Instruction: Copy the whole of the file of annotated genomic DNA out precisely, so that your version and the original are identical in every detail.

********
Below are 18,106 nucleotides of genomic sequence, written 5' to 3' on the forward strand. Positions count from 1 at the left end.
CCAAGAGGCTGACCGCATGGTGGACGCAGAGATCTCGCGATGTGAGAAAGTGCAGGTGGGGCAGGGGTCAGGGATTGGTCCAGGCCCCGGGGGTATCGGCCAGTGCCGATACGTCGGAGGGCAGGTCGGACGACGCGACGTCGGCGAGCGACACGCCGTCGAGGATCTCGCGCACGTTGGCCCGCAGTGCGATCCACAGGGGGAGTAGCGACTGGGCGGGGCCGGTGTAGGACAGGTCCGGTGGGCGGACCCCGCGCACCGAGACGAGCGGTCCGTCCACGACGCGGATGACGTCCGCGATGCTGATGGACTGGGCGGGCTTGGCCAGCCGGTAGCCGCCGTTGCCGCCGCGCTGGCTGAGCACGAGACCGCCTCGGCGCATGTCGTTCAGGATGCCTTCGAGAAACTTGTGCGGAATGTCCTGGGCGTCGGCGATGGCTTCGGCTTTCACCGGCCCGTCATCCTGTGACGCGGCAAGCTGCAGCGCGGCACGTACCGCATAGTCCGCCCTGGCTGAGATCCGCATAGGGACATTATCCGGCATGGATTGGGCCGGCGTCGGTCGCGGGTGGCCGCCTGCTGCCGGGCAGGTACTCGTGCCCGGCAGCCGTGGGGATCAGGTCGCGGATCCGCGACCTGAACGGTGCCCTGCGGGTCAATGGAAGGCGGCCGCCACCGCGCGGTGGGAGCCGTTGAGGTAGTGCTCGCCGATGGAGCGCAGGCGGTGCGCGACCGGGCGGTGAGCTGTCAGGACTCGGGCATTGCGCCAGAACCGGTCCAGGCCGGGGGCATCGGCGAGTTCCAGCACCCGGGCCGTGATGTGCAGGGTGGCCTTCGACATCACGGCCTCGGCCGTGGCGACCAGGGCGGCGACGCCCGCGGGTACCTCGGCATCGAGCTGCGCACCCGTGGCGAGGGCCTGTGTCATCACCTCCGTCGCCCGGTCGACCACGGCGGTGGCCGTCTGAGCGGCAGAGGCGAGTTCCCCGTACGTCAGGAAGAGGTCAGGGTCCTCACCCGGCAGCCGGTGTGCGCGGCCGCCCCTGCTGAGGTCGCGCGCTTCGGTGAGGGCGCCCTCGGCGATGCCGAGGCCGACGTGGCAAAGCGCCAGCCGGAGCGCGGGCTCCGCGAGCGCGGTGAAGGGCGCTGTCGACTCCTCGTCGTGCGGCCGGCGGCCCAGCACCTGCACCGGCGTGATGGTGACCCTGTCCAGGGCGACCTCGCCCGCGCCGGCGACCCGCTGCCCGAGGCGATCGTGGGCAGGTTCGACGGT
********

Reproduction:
Below are 18,106 nucleotides of genomic sequence, written 5' to 3' on the forward strand. Positions count from 1 at the left end.
CCAAGAGGCTGACCGCATGGTGGACGCAGAGATCTCGCGATGTGAGAAAGTGCAGGTGGGGCAGGGGTCAGGGATTGGTCCAGGCCCCGGGGGTATCGGCCAGTGCCGATACGTCGGAGGGCAGGTCGGACGACGCGACGTCGGCGAGCGACACGCCGTCGAGGATCTCGCGCACGTTGGCCCGCAGTGCGATCCACAGGGGGAGTAGCGACTGGGCGGGGCCGGTGTAGGACAGGTCCGGTGGGCGGACCCCGCGCACCGAGACGAGCGGTCCGTCCACGACGCGGATGACGTCCGCGATGCTGATGGACTGGGCGGGCTTGGCCAGCCGGTAGCCGCCGTTGCCGCCGCGCTGGCTGAGCACGAGACCGCCTCGGCGCATGTCGTTCAGGATGCCTTCGAGAAACTTGTGCGGAATGTCCTGGGCGTCGGCGATGGCTTCGGCTTTCACCGGCCCGTCATCCTGTGACGCGGCAAGCTGCAGCGCGGCACGTACCGCATAGTCCGCCCTGGCTGAGATCCGCATAGGGACATTATCCGGCATGGATTGGGCCGGCGTCGGTCGCGGGTGGCCGCCTGCTGCCGGGCAGGTACTCGTGCCCGGCAGCCGTGGGGATCAGGTCGCGGATCCGCGACCTGAACGGTGCCCTGCGGGTCAATGGAAGGCGGCCGCCACCGCGCGGTGGGAGCCGTTGAGGTAGTGCTCGCCGATGGAGCGCAGGCGGTGCGCGACCGGGCGGTGAGCTGTCAGGACTCGGGCATTGCGCCAGAACCGGTCCAGGCCGGGGGCATCGGCGAGTTCCAGCACCCGGGCCGTGATGTGCAGGGTGGCCTTCGACATCACGGCCTCGGCCGTGGCGACCAGGGCGGCGACGCCCGCGGGTACCTCGGCATCGAGCTGCGCACCCGTGGCGAGGGCCTGTGTCATCACCTCCGTCGCCCGGTCGACCACGGCGGTGGCCGTCTGAGCGGCAGAGGCGAGTTCCCCGTACGTCAGGAAGAGGTCAGGGTCCTCACCCGGCAGCCGGTGTGCGCGGCCGCCCCTGCTGAGGTCGCGCGCTTCGGTGAGGGCGCCCTCGGCGATGCCGAGGCCGACGTGGCAAAGCGCCAGCCGGAGCGCGGGCTCCGCGAGCGCGGTGAAGGGCGCTGTCGACTCCTCGTCGTGCGGCCGGCGGCCCAGCACCTGCACCGGCGTGATGGTGACCCTGTCCAGGGCGACCTCGCCCGCGCCGGCGACCCGCTGCCCGAGGCGATCGTGGGCAGGTTCGACGGT